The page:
Sailing to Purgatory
The final scene in this true adventure shocked the author, too.

‘The reader will be enthralled as Paul, former Fleet Street journalist turned professional yachtmaster, takes us along on his ‘swallowing the anchor’ voyage, his retirement from the sea.

'This self-confessed newish ancient mariner … has spent almost a lifetime sailing solo, as both an ocean going competitive yachtsman, as a DoT Commercial Yachtmaster, and during his circumnavigation to become a singlehanded Cape Horner ... Sailing to Purgatory has all the roller coaster elements of a heart stopping adventure — drama on the high seas, observing life ... undersea volcanoes, a love interest, and waves high enough to scare the pants off most of us.’ - Brenda Vowden, journalist, avid reader






Home from the outside ... St Helenans,
'Saints', round their South Atlantic
island in Midshipman,
en route for Stockholm.


















Enterprising forebears ... The house Paul's father designed, and the car his paternal grandfather designed and built.














Running repairs ... crewman Declan checks rig fittings on the superyacht, Midshipman, which Paul sailed from the Cape to Sweden.


















Sail power ... Gavin's Howe's beautiful yacht in the Mediterranean.



















Rescue in the Southern Ocean ... Yachting World's international edition this month features Paul and Captain Fantastic in its Great Seamanship series.


















Pat and Gerry Adamson, two wonderful supporters get Spirit of Pentax ready for her circumnavigation.















Home sweet home ... St Helena islanders, after a voyage round their island home on the superyacht, Midshipman.


















Baptism of a Cape Horner ... Lady Chichester names Spirit of Pentax in a ceremony at Brighton Marina.
















Homeward Bound 2 is prepared for her attempt on the longest open boat record.


















Tri trials ... testing Paul's entry in the singlehanded race across the Atlantic are great friends Ron Pell, Jerry Freeman plus a keen helper.


















Cover up ... Bob Abrahams works on cover ideas for Sailing to Purgatory.

















Stocking up for 18 months ... Last minute farewells before Spirit of Pentax and Paul left on the long route to become Cape Horners.
















Death of a racer ... Baltic Wind flounders after running into a container in the South Atlantic. Paul and a lady shipmate spent eight worrying days in a liferaft.

While I still remember the article I’ve just been reading, do let me pass on a word or two about memory, and as importantly – for me, anyway – forgetting.

Image of part of  a Sailing to Purgatory webpage to illustrate the article.
You know the answer, but ... The answer is on the tip of your tongue, you might think. Photo by Larm Rmah on Unsplash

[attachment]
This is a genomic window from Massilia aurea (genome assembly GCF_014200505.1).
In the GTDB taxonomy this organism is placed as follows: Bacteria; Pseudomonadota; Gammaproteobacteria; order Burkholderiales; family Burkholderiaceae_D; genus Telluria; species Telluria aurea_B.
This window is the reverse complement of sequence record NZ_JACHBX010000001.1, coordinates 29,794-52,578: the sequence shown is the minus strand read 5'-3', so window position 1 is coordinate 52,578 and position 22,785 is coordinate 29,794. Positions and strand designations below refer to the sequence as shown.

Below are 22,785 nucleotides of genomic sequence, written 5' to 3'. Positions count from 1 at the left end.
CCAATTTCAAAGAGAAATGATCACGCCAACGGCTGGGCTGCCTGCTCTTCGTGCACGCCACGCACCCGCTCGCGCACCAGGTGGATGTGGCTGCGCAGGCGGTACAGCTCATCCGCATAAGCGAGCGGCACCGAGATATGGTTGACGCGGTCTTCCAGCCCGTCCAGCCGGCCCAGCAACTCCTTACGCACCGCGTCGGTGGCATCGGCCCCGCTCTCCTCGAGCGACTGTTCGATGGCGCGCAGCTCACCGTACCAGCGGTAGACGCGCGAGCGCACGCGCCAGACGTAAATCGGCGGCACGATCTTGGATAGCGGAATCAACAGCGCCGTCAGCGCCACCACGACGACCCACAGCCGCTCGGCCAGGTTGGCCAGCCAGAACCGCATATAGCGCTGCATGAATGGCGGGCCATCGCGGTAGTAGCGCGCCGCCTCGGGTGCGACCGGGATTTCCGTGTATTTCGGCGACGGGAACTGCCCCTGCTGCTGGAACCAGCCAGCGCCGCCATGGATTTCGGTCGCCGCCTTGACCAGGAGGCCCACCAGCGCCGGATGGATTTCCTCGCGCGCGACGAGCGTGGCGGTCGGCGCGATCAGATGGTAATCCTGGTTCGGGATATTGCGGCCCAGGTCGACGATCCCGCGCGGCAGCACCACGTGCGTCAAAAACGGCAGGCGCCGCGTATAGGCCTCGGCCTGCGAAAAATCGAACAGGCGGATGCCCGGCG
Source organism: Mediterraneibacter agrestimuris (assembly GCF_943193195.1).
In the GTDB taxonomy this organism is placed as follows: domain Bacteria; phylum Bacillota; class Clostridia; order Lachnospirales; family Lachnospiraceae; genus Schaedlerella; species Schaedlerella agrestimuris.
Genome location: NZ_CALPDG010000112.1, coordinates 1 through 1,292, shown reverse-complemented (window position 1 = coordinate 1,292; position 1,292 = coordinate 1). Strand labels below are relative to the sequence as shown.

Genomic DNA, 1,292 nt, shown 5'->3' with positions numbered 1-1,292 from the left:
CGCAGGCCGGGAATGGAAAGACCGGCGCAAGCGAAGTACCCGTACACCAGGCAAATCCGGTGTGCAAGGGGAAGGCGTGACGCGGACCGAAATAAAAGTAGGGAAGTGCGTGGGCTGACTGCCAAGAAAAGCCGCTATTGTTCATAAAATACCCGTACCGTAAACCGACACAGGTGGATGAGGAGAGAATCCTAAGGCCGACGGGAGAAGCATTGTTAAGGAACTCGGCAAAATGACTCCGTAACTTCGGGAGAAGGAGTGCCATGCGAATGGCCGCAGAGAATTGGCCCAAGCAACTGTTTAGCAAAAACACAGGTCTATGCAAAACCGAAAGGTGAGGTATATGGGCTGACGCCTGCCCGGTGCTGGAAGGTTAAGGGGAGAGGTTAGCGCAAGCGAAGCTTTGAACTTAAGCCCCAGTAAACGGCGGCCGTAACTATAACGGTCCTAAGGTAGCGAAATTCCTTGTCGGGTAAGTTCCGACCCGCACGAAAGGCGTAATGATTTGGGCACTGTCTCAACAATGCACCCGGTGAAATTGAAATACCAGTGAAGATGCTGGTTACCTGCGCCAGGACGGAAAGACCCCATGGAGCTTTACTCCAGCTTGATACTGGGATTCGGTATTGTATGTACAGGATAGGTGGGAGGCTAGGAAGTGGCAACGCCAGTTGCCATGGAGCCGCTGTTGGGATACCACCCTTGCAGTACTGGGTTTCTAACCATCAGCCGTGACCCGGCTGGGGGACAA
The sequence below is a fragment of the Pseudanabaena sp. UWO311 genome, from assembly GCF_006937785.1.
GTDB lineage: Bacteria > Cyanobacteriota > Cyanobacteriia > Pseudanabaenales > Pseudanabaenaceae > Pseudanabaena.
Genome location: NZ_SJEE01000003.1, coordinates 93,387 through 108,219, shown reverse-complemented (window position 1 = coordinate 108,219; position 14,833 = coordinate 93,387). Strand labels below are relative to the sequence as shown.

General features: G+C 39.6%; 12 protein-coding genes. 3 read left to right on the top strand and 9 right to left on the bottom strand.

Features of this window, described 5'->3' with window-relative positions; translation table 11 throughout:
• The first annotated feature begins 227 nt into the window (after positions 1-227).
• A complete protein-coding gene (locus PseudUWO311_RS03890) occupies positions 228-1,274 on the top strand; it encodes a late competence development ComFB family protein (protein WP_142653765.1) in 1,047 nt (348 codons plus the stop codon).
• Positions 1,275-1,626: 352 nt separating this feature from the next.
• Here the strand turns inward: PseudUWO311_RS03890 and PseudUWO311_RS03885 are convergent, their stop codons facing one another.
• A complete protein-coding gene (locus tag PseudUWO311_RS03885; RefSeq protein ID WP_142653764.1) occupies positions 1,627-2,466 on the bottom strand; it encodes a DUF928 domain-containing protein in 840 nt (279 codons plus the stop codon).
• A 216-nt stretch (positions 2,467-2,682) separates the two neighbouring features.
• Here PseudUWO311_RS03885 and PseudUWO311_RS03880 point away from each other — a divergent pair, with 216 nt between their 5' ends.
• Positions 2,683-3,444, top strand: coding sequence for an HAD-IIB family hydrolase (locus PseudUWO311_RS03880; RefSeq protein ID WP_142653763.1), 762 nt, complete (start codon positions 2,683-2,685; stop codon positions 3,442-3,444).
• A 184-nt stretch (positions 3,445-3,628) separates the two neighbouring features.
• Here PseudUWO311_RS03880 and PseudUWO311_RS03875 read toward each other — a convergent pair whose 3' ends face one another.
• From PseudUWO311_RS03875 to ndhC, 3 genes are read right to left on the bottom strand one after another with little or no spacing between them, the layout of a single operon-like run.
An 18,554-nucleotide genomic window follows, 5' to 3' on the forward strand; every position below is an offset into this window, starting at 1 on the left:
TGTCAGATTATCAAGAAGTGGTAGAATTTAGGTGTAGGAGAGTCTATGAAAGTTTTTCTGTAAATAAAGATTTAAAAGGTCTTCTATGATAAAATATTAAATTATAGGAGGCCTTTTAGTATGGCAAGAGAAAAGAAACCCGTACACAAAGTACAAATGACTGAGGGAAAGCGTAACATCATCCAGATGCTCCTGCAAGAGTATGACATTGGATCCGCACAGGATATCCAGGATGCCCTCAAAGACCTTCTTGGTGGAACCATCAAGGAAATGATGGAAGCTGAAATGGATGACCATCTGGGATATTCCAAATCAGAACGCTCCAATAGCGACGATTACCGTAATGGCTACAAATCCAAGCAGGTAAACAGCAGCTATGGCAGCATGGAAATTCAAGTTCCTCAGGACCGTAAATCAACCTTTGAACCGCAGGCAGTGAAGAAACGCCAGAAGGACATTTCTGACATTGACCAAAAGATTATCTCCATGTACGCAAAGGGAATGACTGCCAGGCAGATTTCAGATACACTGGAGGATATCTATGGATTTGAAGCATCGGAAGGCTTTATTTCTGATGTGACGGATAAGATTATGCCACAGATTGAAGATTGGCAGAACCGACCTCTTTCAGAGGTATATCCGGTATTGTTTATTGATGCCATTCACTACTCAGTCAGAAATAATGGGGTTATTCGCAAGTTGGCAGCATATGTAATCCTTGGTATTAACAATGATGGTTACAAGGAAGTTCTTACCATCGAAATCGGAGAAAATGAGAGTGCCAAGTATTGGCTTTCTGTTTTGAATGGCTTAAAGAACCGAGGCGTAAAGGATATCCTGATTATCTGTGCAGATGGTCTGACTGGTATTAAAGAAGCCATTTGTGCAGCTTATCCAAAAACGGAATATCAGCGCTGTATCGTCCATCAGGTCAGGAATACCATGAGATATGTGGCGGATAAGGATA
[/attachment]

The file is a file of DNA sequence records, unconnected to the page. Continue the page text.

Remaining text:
When you have a few years under your belt, why is it that it’s our forgetfulness than gives away, well, our age, like some absent-minded professor.

I can tell you aspects of my toddlerhood, of that first day at school, of leaving Plymouth to sail around the world on my own.

Yet I can meet someone I was introduced to and chatted with only a day before and simply can’t recall the name.

Trapped underwater

In a dismasting of a yacht in a South Atlantic storm one night, I recall clearly being trapped underwater and realising there could be no escape.

I don’t recall it so vividly because I spoke to many people afterwards about it because it was a month before I saw another human.

I remember so clearly on that month adrift finding and opening joyfully a packet of nuts and raisins. Oh, and I found a Walkman in a waterproof container that survived the overturning and swamping.

I tried it, and heard Beethoven, and recall the moment at if it happened this morning.

Sieving through the very good article, The forgotten part of memory, it seems there’s a reason for our forgetfulness, and it is most likely to stop the mind’s memory container from getting too full.

‘Researchers are coming to realise that the ability to forget is crucial to how the brain works,’ it tells.

Constantly at work

‘Forgetting seems to be an active mechanism that is constantly at work in the brain.’

The writers believe a better understanding of the state of forgetting could lead to breakthroughs in treatments for conditions such as anxiety, post-traumatic stress disorder, and even Alzheimer’s disease.

‘How the brain forgets, by comparison, has been largely overlooked. ‘That,’ says a researcher, ‘is a remarkable oversight.’

A researcher from Cambridge University says, ‘Every species that has a memory forgets.

‘There’s an increasing understanding that forgetting is a collection of processes in its own right, to be distinguished from encoding and consolidation and retrieval,’ he says. ‘Evolution has achieved a graceful balance between the virtues of remembering and the virtues of forgetting,’ he says.

‘It’s dedicated to both permanence and resilience, but also to getting rid of things that get in the way.’

I must remember that the next time I struggle to recall even simple things, such as what I meant to add to my Asda shopping list.

Thanks very much for visiting the mostly Tuesday and Thursday blogs for my adventure book, Sailing to Purgatory, which are introduced each time on Facebook Facebook dot com/Sailingtopurgatory

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